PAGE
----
After two weeks of meetings and negotiations, world leaders of nearly 200 countries agreed on Nov. 13 to a new climate agreement, the Glasgow Climate Pact, to further their commitments in their fight against climate change.
The Glasgow Climate Pact features an agreement to step up on their prior commitments to reduce carbon emissions as well as to work on phasing out the use of fossil fuels and coal. This is the first time the topic of coal and fossil fuels has been included in a final COP resolution.
In the agreement, countries specify the need for countries to "accelerate efforts towards the phase-down of unabated coal power and inefficient fossil fuel subsidies, recognizing the need for support towards a just transition.”
Not every country was on board with this. Notably, India made a last-minute effort to weaken the resolution to phase-out coal and other fossil fuels.
Additionally, the Glasgow Climate Pact heavily emphasizes the importance of increasing aid to poor and developing countries in their fight against climate change and urges wealthy countries to double their funding by 2025 to help in this effort.
Though several remained persistent that phasing out fossil fuels and coal is necessary to counter the effects of climate change.
“Glasgow is bringing a clear acceleration for climate change, and more speed is necessary," German Environment Minister Svenja Schulze said. "The fossil fuel era is coming to an end, the energy transition is becoming the model worldwide."
Worth noting is the agreement’s reiteration of the Paris Agreement’s commitment to limit global warming within 1.5 degrees Celsius.
The special report from the Intergovernmental Panel on Climate Change detailed that global warming was dangerously close to going beyond the limitation of 1.5 degrees Celsius and highlighted the importance of upholding this commitment to policymakers.
“I think today we can say with credibility that we’ve kept 1.5 [degrees Celsius] within reach,“ COP26 President Alok Sharma said. “It's pulse is weak, and we will only survive if we keep our promises."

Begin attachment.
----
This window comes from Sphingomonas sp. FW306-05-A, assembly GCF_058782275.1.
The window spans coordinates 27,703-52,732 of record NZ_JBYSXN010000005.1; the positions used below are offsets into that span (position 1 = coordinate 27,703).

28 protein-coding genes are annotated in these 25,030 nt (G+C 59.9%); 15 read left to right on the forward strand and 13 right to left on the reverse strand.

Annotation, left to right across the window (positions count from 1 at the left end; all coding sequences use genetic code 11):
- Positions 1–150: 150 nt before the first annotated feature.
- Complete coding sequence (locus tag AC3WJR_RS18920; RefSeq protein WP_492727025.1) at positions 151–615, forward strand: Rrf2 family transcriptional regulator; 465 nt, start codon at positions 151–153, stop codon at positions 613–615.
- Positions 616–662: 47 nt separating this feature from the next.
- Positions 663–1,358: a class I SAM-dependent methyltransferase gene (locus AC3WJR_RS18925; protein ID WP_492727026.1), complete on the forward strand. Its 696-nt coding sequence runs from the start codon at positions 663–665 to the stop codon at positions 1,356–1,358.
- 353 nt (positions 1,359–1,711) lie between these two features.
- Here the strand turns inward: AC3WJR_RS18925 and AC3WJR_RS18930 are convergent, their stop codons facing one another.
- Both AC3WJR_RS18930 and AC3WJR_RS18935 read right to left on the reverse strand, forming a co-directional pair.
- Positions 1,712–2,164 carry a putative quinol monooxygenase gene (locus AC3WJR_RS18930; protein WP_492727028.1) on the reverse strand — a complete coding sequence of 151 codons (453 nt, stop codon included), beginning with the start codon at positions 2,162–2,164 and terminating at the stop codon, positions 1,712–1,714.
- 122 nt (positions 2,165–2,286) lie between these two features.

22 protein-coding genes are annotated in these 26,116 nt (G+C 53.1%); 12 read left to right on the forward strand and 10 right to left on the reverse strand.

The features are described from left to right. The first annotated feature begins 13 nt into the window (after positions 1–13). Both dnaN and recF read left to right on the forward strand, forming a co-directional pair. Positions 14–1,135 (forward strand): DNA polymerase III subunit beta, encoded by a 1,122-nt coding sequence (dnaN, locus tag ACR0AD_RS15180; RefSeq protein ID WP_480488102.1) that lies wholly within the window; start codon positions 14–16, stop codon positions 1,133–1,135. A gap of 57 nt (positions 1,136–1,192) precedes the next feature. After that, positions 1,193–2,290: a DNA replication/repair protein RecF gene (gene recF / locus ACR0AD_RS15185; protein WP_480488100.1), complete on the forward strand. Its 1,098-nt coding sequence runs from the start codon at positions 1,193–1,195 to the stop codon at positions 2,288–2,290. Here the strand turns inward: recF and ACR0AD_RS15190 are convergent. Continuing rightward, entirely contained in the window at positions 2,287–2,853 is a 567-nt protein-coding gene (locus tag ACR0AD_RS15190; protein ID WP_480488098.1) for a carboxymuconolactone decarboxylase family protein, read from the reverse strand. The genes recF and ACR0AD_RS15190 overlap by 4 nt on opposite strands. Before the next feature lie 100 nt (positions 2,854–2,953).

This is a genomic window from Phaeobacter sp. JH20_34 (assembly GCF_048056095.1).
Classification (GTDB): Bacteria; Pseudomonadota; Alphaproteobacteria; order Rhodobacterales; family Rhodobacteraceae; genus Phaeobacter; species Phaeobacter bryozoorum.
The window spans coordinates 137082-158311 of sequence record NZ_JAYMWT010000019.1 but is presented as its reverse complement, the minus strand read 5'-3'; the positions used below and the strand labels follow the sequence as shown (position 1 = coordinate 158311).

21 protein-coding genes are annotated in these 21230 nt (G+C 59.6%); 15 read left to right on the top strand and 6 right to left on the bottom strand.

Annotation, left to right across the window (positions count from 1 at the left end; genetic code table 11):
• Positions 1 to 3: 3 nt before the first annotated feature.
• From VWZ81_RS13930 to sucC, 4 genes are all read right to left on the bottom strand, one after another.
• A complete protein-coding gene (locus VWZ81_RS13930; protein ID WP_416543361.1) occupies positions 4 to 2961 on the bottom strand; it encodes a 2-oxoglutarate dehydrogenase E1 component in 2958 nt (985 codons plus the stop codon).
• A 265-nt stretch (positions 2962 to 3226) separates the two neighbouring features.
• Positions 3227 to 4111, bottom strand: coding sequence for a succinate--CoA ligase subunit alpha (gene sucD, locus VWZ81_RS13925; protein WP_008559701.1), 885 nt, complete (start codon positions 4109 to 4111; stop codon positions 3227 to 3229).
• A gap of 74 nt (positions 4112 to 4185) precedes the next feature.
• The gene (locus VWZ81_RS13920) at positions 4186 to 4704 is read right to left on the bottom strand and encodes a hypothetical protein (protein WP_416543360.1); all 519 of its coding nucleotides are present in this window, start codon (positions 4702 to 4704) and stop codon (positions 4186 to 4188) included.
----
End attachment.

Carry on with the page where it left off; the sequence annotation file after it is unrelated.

The reactions to the Glasgow Climate Pact vary, with some more critical of the decisions made, others with a more optimistic stance, and those who fall in between the two.
“Not enough has been done at this meeting to reduce emissions consistent with avoiding dangerous climate change in decades to come. There have been lots of pledges and the launching of encouraging new international initiatives, some more meaningful than others,” Tim Benton, director of the Environment and Society Program at Chatham House, said. “But genuine urgency and a willingness to match words with action and to close the yawning gap between pledges and detailed, short-term plans is still missing.”
Some have taken a more opportunistic glass half full approach to the decisions made at the Glasgow COP26 conference.
“We must acknowledge that progress was made. There are now new opportunities for countries to deliver on what they know must be done to avoid a climate catastrophe,“ World Wildlife Fund global lead on climate Manuel Pulgar-Vidal said. "“Unless they sharply pivot to implementation and show substantial results, they will continue to have their credibility challenged.”
Despite the varying reactions to the outcomes of the Glasgow COP26 conference, the general consensus among world leaders is that time for action is running out and now, more than ever, they need to step up and uphold their climate change commitments.